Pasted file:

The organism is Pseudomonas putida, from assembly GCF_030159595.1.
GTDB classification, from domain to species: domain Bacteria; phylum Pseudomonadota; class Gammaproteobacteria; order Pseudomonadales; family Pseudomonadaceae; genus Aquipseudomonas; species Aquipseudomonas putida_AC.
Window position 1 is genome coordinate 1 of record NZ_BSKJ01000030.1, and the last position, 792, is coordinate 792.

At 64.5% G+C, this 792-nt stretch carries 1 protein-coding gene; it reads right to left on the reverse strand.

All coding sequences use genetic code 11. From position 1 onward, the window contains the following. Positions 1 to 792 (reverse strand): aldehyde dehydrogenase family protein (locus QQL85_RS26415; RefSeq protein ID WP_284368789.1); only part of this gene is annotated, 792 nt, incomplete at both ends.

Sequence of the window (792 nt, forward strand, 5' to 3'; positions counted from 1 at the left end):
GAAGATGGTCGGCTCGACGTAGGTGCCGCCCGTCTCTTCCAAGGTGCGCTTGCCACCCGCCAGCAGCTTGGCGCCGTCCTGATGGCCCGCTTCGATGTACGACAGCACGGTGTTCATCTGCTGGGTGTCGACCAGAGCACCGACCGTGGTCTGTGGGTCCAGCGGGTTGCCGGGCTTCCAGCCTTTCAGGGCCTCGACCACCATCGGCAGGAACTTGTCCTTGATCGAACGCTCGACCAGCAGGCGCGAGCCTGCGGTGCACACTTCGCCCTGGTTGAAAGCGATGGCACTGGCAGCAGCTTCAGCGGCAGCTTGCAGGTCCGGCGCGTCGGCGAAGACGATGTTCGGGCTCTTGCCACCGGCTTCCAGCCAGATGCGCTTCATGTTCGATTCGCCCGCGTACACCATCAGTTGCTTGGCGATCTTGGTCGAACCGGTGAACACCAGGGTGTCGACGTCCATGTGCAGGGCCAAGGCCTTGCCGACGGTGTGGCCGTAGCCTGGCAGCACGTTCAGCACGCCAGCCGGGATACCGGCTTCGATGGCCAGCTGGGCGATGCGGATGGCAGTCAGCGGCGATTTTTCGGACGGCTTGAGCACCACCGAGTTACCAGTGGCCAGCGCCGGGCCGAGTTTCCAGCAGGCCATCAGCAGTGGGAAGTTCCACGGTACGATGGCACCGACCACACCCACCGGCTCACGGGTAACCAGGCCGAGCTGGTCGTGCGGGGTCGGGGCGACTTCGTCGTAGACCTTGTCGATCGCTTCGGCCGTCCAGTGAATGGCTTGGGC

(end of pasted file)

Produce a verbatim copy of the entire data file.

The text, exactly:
The organism is Pseudomonas putida, from assembly GCF_030159595.1.
GTDB classification, from domain to species: domain Bacteria; phylum Pseudomonadota; class Gammaproteobacteria; order Pseudomonadales; family Pseudomonadaceae; genus Aquipseudomonas; species Aquipseudomonas putida_AC.
Window position 1 is genome coordinate 1 of record NZ_BSKJ01000030.1, and the last position, 792, is coordinate 792.

At 64.5% G+C, this 792-nt stretch carries 1 protein-coding gene; it reads right to left on the reverse strand.

All coding sequences use genetic code 11. From position 1 onward, the window contains the following. Positions 1 to 792 (reverse strand): aldehyde dehydrogenase family protein (locus QQL85_RS26415; RefSeq protein ID WP_284368789.1); only part of this gene is annotated, 792 nt, incomplete at both ends.

Sequence of the window (792 nt, forward strand, 5' to 3'; positions counted from 1 at the left end):
GAAGATGGTCGGCTCGACGTAGGTGCCGCCCGTCTCTTCCAAGGTGCGCTTGCCACCCGCCAGCAGCTTGGCGCCGTCCTGATGGCCCGCTTCGATGTACGACAGCACGGTGTTCATCTGCTGGGTGTCGACCAGAGCACCGACCGTGGTCTGTGGGTCCAGCGGGTTGCCGGGCTTCCAGCCTTTCAGGGCCTCGACCACCATCGGCAGGAACTTGTCCTTGATCGAACGCTCGACCAGCAGGCGCGAGCCTGCGGTGCACACTTCGCCCTGGTTGAAAGCGATGGCACTGGCAGCAGCTTCAGCGGCAGCTTGCAGGTCCGGCGCGTCGGCGAAGACGATGTTCGGGCTCTTGCCACCGGCTTCCAGCCAGATGCGCTTCATGTTCGATTCGCCCGCGTACACCATCAGTTGCTTGGCGATCTTGGTCGAACCGGTGAACACCAGGGTGTCGACGTCCATGTGCAGGGCCAAGGCCTTGCCGACGGTGTGGCCGTAGCCTGGCAGCACGTTCAGCACGCCAGCCGGGATACCGGCTTCGATGGCCAGCTGGGCGATGCGGATGGCAGTCAGCGGCGATTTTTCGGACGGCTTGAGCACCACCGAGTTACCAGTGGCCAGCGCCGGGCCGAGTTTCCAGCAGGCCATCAGCAGTGGGAAGTTCCACGGTACGATGGCACCGACCACACCCACCGGCTCACGGGTAACCAGGCCGAGCTGGTCGTGCGGGGTCGGGGCGACTTCGTCGTAGACCTTGTCGATCGCTTCGGCCGTCCAGTGAATGGCTTGGGC